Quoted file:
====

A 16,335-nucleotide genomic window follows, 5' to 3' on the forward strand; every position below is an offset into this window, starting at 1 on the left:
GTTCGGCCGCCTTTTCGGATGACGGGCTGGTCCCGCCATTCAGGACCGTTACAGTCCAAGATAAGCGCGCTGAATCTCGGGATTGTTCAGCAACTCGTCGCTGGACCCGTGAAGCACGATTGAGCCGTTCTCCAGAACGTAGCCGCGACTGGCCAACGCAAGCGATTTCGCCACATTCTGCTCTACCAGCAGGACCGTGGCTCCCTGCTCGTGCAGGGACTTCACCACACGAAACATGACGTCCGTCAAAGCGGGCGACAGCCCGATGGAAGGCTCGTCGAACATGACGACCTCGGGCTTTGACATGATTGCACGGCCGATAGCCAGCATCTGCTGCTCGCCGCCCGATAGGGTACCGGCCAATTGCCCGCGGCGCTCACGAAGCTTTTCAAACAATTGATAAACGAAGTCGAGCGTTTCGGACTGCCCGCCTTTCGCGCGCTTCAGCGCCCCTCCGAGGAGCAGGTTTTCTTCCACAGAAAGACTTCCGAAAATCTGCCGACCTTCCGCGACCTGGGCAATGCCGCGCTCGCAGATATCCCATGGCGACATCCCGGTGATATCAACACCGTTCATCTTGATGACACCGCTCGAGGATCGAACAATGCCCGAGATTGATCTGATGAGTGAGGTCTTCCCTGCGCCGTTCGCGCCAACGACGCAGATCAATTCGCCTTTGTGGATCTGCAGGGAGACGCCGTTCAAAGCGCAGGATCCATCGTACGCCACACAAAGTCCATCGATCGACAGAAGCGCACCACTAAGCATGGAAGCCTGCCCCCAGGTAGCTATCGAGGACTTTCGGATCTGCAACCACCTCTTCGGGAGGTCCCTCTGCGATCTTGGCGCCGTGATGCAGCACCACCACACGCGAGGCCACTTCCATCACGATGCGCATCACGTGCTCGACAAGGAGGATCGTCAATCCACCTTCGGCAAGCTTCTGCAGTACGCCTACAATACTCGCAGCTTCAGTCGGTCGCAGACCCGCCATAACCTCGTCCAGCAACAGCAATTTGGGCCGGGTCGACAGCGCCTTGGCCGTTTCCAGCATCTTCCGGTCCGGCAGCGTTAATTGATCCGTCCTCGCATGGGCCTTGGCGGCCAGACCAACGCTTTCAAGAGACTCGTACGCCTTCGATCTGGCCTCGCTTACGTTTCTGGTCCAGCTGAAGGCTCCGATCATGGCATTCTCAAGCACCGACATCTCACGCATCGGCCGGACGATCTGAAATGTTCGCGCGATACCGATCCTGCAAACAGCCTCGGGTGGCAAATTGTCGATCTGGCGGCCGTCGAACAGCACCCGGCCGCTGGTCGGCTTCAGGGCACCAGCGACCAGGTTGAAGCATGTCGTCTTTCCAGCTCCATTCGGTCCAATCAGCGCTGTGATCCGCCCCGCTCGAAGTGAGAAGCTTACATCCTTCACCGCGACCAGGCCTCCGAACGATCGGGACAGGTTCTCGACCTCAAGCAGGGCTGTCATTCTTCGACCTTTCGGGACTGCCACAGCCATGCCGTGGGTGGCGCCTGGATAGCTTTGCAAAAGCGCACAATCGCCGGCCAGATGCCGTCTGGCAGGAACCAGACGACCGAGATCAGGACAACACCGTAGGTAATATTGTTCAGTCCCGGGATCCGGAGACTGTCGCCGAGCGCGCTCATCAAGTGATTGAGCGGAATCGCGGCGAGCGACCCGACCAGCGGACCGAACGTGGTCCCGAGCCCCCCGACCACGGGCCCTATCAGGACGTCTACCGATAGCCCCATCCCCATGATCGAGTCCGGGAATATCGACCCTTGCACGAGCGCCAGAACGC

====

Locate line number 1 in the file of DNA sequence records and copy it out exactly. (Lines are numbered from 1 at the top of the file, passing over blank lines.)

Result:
A 16,335-nucleotide genomic window follows, 5' to 3' on the forward strand; every position below is an offset into this window, starting at 1 on the left: